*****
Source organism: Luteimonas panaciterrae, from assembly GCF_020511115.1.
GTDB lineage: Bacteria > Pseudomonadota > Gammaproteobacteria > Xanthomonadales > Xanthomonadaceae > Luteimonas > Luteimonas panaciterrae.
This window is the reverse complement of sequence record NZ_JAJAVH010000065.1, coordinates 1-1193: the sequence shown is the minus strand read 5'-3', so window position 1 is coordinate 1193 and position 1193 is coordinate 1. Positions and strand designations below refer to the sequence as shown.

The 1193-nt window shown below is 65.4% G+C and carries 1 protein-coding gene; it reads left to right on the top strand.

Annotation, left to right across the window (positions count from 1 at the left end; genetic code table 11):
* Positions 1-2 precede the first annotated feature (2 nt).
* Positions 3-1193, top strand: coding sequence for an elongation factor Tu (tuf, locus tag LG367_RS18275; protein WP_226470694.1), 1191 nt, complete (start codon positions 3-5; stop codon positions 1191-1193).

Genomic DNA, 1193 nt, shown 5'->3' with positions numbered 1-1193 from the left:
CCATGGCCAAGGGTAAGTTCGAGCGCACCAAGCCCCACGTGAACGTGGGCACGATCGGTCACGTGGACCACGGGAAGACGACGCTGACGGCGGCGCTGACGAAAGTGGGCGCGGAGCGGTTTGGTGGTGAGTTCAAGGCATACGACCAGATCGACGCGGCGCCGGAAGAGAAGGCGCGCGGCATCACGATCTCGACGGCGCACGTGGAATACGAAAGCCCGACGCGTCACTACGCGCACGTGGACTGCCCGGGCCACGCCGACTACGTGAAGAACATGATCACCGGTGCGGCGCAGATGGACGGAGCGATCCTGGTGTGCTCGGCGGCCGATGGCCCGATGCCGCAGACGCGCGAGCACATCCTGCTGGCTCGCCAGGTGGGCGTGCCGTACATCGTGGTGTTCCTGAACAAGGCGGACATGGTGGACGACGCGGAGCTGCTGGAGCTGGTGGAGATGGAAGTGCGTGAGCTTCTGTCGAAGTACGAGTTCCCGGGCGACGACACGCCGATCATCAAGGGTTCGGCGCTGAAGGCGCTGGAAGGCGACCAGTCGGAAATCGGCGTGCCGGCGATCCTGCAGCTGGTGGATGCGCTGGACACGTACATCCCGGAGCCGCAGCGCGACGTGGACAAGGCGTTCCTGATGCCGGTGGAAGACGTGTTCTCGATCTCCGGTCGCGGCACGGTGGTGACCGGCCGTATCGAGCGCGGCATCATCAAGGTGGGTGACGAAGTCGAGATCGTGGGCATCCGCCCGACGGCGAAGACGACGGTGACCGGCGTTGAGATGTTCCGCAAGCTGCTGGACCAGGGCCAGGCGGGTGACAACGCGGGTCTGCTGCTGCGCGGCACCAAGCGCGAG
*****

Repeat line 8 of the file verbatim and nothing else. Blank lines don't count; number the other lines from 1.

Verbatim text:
Genomic DNA, 1193 nt, shown 5'->3' with positions numbered 1-1193 from the left: